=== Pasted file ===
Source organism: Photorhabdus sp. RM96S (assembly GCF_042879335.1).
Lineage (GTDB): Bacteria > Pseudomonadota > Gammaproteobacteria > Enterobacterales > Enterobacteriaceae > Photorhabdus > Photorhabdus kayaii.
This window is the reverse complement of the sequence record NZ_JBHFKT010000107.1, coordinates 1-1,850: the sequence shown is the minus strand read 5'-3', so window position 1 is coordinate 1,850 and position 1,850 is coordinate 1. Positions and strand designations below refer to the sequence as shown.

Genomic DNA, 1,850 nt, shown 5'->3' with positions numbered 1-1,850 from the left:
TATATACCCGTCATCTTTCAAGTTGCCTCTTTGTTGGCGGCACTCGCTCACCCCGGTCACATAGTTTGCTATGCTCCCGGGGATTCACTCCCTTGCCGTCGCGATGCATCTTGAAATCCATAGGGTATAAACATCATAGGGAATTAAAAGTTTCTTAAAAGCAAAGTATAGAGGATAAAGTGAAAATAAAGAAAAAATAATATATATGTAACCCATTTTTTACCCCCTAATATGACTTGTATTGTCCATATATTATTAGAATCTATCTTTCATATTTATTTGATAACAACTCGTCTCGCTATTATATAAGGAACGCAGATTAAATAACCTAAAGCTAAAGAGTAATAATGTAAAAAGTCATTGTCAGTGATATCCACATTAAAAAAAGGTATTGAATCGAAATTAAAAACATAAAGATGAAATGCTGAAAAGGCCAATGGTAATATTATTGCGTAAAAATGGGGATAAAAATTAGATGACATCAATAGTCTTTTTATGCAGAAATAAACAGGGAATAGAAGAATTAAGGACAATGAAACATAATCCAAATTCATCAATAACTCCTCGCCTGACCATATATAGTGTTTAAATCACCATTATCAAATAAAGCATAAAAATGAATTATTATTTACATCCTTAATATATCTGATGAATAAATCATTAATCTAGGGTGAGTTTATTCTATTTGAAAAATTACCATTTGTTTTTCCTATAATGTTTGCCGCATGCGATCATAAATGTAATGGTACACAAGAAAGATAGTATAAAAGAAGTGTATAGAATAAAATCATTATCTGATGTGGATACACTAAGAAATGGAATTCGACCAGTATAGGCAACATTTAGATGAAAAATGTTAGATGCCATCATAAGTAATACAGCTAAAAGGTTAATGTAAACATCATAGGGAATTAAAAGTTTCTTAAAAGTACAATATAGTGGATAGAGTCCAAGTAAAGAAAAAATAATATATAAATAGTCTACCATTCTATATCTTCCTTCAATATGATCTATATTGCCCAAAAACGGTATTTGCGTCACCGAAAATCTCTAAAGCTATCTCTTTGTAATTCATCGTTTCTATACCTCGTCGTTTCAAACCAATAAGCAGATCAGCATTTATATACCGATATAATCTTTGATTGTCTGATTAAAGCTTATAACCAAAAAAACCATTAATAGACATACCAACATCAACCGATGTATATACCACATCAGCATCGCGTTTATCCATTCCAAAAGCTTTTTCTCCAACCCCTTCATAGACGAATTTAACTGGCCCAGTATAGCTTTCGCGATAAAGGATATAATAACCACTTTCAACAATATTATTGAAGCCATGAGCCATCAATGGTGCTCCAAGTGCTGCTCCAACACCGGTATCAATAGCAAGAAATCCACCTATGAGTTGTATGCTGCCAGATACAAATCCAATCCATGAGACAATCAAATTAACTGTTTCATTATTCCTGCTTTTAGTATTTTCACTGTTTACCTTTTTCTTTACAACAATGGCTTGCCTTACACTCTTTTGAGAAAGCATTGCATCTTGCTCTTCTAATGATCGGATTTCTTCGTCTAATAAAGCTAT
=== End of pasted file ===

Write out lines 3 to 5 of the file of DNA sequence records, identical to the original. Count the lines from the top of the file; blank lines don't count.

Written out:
This window is the reverse complement of the sequence record NZ_JBHFKT010000107.1, coordinates 1-1,850: the sequence shown is the minus strand read 5'-3', so window position 1 is coordinate 1,850 and position 1,850 is coordinate 1. Positions and strand designations below refer to the sequence as shown.

Genomic DNA, 1,850 nt, shown 5'->3' with positions numbered 1-1,850 from the left:
TATATACCCGTCATCTTTCAAGTTGCCTCTTTGTTGGCGGCACTCGCTCACCCCGGTCACATAGTTTGCTATGCTCCCGGGGATTCACTCCCTTGCCGTCGCGATGCATCTTGAAATCCATAGGGTATAAACATCATAGGGAATTAAAAGTTTCTTAAAAGCAAAGTATAGAGGATAAAGTGAAAATAAAGAAAAAATAATATATATGTAACCCATTTTTTACCCCCTAATATGACTTGTATTGTCCATATATTATTAGAATCTATCTTTCATATTTATTTGATAACAACTCGTCTCGCTATTATATAAGGAACGCAGATTAAATAACCTAAAGCTAAAGAGTAATAATGTAAAAAGTCATTGTCAGTGATATCCACATTAAAAAAAGGTATTGAATCGAAATTAAAAACATAAAGATGAAATGCTGAAAAGGCCAATGGTAATATTATTGCGTAAAAATGGGGATAAAAATTAGATGACATCAATAGTCTTTTTATGCAGAAATAAACAGGGAATAGAAGAATTAAGGACAATGAAACATAATCCAAATTCATCAATAACTCCTCGCCTGACCATATATAGTGTTTAAATCACCATTATCAAATAAAGCATAAAAATGAATTATTATTTACATCCTTAATATATCTGATGAATAAATCATTAATCTAGGGTGAGTTTATTCTATTTGAAAAATTACCATTTGTTTTTCCTATAATGTTTGCCGCATGCGATCATAAATGTAATGGTACACAAGAAAGATAGTATAAAAGAAGTGTATAGAATAAAATCATTATCTGATGTGGATACACTAAGAAATGGAATTCGACCAGTATAGGCAACATTTAGATGAAAAATGTTAGATGCCATCATAAGTAATACAGCTAAAAGGTTAATGTAAACATCATAGGGAATTAAAAGTTTCTTAAAAGTACAATATAGTGGATAGAGTCCAAGTAAAGAAAAAATAATATATAAATAGTCTACCATTCTATATCTTCCTTCAATATGATCTATATTGCCCAAAAACGGTATTTGCGTCACCGAAAATCTCTAAAGCTATCTCTTTGTAATTCATCGTTTCTATACCTCGTCGTTTCAAACCAATAAGCAGATCAGCATTTATATACCGATATAATCTTTGATTGTCTGATTAAAGCTTATAACCAAAAAAACCATTAATAGACATACCAACATCAACCGATGTATATACCACATCAGCATCGCGTTTATCCATTCCAAAAGCTTTTTCTCCAACCCCTTCATAGACGAATTTAACTGGCCCAGTATAGCTTTCGCGATAAAGGATATAATAACCACTTTCAACAATATTATTGAAGCCATGAGCCATCAATGGTGCTCCAAGTGCTGCTCCAACACCGGTATCAATAGCAAGAAATCCACCTATGAGTTGTATGCTGCCAGATACAAATCCAATCCATGAGACAATCAAATTAACTGTTTCATTATTCCTGCTTTTAGTATTTTCACTGTTTACCTTTTTCTTTACAACAATGGCTTGCCTTACACTCTTTTGAGAAAGCATTGCATCTTGCTCTTCTAATGATCGGATTTCTTCGTCTAATAAAGCTAT